Comparison between conventional EP and ABEP

Conventional EP spacecraft operating in VLEO can be analyzed using the drag model from Drag model section, and propellant requirements can be determined from mission lifetime and drag compensation requirements. The parametric analysis in Parameter sweep section shows that a spacecraft with L/d = 6 and s/D=2 is found to perform well. A 6U ABEP CubeSat shown in Fig. 17 can be directly compared to a conventional EP 6U spacecraft using the same bus. This analysis is similar to the analysis of a high ΔV CubeSat [51].

Fig. 17
figure 17

6U CubeSat (10 cm ×10 cm ×60 cm, s=20 cm). The ABEP variation has the air inlet on the front as shown. The conventional EP case has a flat front. Both configurations have similar drag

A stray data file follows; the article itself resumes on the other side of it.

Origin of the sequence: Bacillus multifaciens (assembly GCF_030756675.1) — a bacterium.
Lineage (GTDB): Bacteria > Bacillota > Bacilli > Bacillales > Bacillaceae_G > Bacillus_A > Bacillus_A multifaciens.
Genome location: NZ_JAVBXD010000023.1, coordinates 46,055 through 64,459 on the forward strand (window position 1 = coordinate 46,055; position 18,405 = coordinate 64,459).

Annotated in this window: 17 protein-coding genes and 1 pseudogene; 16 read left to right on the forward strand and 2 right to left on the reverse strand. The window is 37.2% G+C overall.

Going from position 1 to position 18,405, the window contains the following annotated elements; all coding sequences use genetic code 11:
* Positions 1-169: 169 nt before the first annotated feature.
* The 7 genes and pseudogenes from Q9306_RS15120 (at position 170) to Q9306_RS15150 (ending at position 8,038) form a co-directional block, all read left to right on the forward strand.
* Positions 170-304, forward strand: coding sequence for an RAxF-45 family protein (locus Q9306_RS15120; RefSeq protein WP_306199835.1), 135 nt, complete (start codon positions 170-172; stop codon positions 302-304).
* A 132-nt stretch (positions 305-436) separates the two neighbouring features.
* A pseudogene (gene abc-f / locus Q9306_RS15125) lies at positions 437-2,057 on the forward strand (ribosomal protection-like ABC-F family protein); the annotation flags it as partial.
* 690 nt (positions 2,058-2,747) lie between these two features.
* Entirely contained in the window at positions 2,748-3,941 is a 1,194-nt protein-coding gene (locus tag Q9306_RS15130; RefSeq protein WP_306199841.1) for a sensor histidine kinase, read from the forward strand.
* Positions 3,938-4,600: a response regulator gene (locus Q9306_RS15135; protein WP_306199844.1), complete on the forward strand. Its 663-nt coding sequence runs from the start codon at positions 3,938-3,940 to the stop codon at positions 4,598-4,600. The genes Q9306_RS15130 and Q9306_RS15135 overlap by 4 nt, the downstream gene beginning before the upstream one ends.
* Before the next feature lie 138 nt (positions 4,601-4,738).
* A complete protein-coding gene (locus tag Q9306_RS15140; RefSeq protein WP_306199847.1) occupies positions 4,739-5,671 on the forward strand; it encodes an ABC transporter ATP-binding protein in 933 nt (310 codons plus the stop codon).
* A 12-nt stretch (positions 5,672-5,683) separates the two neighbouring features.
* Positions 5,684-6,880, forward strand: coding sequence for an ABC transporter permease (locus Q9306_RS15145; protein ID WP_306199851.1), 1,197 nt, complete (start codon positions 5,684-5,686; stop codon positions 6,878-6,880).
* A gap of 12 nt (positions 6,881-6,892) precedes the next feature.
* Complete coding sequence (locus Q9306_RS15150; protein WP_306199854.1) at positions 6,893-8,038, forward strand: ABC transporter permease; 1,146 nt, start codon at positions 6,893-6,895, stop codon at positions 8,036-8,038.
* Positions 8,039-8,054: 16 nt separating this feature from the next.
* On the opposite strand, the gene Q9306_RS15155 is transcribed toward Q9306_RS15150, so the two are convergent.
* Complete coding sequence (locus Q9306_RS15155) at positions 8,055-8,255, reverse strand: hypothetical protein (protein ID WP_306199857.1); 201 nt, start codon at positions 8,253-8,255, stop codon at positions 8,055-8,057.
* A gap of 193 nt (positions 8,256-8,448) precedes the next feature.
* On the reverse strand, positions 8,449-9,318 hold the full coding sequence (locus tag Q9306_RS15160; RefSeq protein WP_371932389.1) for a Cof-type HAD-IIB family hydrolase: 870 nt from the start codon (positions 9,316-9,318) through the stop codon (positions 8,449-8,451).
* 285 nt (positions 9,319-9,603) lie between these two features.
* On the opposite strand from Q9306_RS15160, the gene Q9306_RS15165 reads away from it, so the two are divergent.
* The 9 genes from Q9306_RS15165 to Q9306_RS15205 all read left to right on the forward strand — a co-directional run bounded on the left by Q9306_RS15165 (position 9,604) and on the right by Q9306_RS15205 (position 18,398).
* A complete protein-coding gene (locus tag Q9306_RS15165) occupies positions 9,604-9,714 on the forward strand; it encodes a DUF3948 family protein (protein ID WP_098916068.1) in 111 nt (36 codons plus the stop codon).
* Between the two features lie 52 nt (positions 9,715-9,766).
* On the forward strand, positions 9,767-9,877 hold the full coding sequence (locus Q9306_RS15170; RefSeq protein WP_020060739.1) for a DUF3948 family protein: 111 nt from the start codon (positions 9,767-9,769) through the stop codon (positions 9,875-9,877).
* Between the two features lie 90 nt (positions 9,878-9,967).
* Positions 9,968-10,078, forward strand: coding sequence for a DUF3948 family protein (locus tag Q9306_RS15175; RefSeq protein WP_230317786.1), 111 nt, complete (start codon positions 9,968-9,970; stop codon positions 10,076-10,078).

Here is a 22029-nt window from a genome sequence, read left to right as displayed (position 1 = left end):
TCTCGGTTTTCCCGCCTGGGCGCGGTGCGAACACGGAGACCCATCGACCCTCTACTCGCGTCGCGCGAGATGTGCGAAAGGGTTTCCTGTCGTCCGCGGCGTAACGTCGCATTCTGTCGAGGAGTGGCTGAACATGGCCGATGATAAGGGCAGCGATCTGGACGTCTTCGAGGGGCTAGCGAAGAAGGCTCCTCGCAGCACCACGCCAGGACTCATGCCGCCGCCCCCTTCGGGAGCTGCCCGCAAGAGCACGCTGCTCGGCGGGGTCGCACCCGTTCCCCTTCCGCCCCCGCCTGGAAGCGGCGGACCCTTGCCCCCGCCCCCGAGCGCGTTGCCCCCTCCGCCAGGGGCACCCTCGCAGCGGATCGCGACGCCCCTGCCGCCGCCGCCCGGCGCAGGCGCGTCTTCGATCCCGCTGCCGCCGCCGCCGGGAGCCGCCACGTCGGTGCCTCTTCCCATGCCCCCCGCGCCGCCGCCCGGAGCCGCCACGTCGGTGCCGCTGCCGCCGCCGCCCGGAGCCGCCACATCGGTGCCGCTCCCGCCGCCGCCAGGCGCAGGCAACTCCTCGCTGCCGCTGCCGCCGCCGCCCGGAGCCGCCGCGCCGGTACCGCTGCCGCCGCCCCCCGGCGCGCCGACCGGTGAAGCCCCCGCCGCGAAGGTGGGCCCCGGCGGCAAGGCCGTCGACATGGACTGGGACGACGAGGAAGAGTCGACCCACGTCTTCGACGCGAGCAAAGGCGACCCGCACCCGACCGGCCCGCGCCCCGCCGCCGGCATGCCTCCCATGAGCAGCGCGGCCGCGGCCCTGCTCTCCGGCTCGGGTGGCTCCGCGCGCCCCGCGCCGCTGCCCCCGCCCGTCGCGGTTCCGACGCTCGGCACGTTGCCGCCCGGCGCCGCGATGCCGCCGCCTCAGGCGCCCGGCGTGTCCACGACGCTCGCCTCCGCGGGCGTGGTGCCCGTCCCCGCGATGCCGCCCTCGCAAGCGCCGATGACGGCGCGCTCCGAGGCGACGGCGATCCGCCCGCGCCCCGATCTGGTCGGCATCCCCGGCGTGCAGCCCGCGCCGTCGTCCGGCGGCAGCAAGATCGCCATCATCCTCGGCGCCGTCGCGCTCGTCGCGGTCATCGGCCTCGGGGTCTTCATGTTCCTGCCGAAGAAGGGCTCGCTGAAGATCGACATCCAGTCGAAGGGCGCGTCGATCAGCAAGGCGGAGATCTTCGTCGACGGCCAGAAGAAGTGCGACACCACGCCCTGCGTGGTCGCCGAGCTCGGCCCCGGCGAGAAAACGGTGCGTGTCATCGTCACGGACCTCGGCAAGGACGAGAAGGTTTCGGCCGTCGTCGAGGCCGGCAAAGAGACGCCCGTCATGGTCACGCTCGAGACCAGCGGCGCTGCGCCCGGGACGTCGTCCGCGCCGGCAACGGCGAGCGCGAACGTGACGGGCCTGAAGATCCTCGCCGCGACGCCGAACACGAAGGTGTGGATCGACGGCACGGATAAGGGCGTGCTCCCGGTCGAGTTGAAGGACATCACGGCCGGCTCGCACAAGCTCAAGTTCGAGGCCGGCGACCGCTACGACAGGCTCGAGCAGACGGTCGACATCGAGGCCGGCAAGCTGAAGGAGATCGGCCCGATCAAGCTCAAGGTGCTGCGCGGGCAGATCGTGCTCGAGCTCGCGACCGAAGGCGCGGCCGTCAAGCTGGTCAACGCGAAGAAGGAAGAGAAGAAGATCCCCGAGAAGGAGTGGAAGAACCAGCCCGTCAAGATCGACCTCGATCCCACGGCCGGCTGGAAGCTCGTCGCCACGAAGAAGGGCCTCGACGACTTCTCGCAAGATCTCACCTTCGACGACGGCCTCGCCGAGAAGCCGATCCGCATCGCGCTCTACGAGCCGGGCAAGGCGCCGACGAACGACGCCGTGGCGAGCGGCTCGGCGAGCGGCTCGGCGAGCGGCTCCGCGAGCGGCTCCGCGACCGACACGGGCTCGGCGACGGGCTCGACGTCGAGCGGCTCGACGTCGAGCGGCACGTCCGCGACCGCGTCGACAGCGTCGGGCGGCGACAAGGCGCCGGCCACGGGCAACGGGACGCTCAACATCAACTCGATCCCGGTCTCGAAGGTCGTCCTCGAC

6U cubeSat with conventional EP

A total volume of 6U is provided by the spacecraft bus, and the subsystem layout is shown in Fig. 18. The propulsion unit is assumed to occupy 1.6U of volume based on commercial CubeSat EP thrusters [52]. COMMS, ADCS, and EPS are estimated to occupy 1.5U of volume in the spacecraft [51]. EPS mass is estimated to be 0.14 kg [53]. This leaves 2.9U for propellant and payload. The propellant tank is assumed to be at a temperature of 322 K and pressure of 161 bar [51]. As the propellant requirements grow, the propellant tank grows as a sphere until it is 9 cm in diameter, then it becomes stretched to become a cylinder [51].

Fig. 18
figure 18

Block diagram of the subsystem layout in the 6U EP spacecraft. As propellant requirements increase, the propellant tank grows, reducing payload volume